web analytics
August 23, 2014 / 27 Av, 5774
Israel at War: Operation Protective Edge
 
 
At a Glance
Sections
Sponsored Post
Jerusalem Mayor Nir Barkat (L) visits the JewishPress.com booth at The Event. And the Winners of the JewishPress.com Raffle Are…

Congratulations to all the winners of the JewishPress.com raffle at The Event



Title: Ponderables


Title: Ponderables


Author: Yankie Schwartz
Publisher: Targum Press


 


 


In recent years, the attitude dubbed “orthopraxy”, the notion that holds that fulfillments of halakha is sufficient on its own terms without serving, or being subordinate to, any higher purpose , has become fashionable in some circles. Most famously advocated by the late distinguished Israeli scientist Yeshayahu Leibowitz, Orthopraxy – which has become accepted practically if not avowedly by many Orthodox Jews, both in the US and Israel – has found a number of other proponents as well, a disproportionate number of whom are among the intellectual elite.


 


If you want a demonstration of the effect that this thinking has had on many people, ask Orthodox Jews you know what their purpose in this world is. Don’t be surprised if a large number of them answer, “To learn Torah and do mitzvos.”


 


Without even criticizing many of their basic premises – that few beliefs are halakhically mandated, that there is sufficient variety among Jewish thinkers throughout time to provide historical support for your beliefs no matter what you believe, etc. – it is important to ask: Is that the vision that G-d and Chazal had in mind? What was their own thinking about the purpose of Jewish law and study?


 


Formulated this way, the answer is obvious. The goal of halakha, and for that matter all of Jewish religious life, is personality development. Chazal say so explicitly: “The purpose of Torah is repentance and good deeds.” The mitzvos are diverse and multifaceted, but are all designed in order to refine our character traits and make us better people. Interestingly, both Rabbi Emanuel Rackman, in his seminal essay “The Dialectic of the Halakha”‘, and Rabbi Dov Katz, in his introduction to his history of the Mussar movement, use the laws concerning the eved ivri, the Hebrew indentured servant, to show how ethical precepts are bound up with Jewish law. It is certainly correct that we should be learning Torah and doing mitzvos (though we should also be doing many other things that are probably not properly described as mitzvos – see, e.g., Rabbi Aharon Lichtenstein’s wonderful essay, Does Judaism Recognize an Ethic Independent of Halakha? in Leaves of Faith vol. 2), but that isn’t the point of our life. The point of life is to become a better people.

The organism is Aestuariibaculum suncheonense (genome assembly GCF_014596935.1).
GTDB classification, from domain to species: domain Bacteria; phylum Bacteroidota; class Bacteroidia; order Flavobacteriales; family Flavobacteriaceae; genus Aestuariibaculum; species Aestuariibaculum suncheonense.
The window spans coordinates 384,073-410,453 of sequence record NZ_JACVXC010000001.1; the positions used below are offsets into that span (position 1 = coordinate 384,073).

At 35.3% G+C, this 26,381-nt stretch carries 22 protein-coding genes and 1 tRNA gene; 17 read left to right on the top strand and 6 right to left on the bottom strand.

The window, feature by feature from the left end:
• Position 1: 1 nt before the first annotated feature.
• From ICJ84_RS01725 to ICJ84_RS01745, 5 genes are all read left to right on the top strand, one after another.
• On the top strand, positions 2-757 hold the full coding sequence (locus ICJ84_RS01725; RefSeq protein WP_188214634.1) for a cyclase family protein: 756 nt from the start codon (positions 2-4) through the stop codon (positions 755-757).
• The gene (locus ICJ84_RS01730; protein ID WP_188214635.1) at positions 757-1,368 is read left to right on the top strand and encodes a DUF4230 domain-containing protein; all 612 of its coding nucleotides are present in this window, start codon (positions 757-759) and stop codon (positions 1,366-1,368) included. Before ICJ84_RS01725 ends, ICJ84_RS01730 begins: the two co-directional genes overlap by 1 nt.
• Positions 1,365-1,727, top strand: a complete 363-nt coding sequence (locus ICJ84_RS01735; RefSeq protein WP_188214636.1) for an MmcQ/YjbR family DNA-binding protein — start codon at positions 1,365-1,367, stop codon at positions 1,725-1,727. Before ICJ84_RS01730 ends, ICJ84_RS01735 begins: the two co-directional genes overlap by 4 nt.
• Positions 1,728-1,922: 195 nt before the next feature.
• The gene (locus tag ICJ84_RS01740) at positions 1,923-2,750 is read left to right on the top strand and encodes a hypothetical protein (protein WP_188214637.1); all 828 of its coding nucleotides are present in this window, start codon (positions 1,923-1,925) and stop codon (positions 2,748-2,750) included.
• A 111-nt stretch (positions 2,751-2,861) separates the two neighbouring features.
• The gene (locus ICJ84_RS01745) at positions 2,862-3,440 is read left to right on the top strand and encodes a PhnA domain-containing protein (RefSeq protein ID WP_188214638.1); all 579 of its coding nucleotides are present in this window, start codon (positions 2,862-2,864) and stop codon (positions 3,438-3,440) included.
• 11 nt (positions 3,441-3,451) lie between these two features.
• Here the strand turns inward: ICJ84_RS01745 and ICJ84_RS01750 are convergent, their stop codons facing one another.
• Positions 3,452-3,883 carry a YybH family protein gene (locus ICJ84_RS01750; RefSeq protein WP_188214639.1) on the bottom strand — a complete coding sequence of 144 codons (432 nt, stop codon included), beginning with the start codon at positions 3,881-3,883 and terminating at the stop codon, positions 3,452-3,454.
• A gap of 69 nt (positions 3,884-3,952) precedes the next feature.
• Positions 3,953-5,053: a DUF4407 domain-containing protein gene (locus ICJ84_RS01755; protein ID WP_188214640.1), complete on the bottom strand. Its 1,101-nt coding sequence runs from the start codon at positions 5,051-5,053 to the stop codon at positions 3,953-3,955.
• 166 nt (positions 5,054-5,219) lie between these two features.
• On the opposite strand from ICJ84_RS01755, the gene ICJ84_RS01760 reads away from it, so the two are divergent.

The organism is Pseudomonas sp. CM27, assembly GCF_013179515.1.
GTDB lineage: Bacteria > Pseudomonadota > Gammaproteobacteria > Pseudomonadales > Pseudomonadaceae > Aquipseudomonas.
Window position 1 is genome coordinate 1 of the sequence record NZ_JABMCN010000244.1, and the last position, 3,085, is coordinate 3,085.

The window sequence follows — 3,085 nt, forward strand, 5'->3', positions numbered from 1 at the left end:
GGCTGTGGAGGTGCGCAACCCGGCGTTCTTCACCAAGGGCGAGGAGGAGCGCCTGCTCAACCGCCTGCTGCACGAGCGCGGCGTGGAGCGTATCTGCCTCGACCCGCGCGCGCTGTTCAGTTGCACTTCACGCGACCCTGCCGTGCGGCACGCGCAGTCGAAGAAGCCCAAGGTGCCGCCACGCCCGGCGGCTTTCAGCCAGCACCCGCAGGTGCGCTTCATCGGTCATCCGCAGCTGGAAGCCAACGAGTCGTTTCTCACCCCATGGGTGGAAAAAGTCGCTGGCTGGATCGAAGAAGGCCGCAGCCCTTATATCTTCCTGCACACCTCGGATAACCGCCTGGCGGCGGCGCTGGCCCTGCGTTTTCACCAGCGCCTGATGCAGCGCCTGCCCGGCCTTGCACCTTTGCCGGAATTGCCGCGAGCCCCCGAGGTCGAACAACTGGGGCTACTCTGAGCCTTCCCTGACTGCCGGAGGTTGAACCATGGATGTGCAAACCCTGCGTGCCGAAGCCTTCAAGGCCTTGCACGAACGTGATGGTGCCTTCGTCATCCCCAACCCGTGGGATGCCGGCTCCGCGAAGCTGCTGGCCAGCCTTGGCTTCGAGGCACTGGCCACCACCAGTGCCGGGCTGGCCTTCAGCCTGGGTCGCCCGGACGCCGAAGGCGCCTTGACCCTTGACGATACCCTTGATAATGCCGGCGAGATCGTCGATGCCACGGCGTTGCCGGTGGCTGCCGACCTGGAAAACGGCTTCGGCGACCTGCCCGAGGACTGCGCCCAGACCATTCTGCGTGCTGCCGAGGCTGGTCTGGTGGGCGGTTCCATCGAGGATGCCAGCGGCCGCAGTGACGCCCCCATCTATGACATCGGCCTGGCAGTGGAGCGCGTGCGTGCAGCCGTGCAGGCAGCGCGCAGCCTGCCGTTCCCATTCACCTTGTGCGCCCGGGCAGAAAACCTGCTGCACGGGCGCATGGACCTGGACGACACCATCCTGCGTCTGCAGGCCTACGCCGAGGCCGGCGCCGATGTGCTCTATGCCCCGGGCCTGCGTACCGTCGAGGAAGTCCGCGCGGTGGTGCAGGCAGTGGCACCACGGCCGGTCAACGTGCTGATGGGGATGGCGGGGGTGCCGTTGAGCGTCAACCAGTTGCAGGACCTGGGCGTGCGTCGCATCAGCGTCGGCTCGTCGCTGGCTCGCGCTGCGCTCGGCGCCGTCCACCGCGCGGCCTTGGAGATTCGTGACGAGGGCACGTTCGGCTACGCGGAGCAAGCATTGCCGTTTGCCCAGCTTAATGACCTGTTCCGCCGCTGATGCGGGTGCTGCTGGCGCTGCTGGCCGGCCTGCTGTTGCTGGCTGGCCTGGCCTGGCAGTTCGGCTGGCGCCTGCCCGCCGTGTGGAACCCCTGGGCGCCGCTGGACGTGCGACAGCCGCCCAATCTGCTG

Unfortunately, the complexity and difficulty of observing all the mitzvos and rabbinic edicts leaves many of us with little patience to spend time understanding how observance of the minutiae of halakha enhances our character. Almost certainly, the explanation for this is not that to do so would take a large investment of time, but that our perspective is not trained on that aspect of halakha. The sad result of this neglect is that we do not properly benefit from much of the positive potential of Jewish religious life.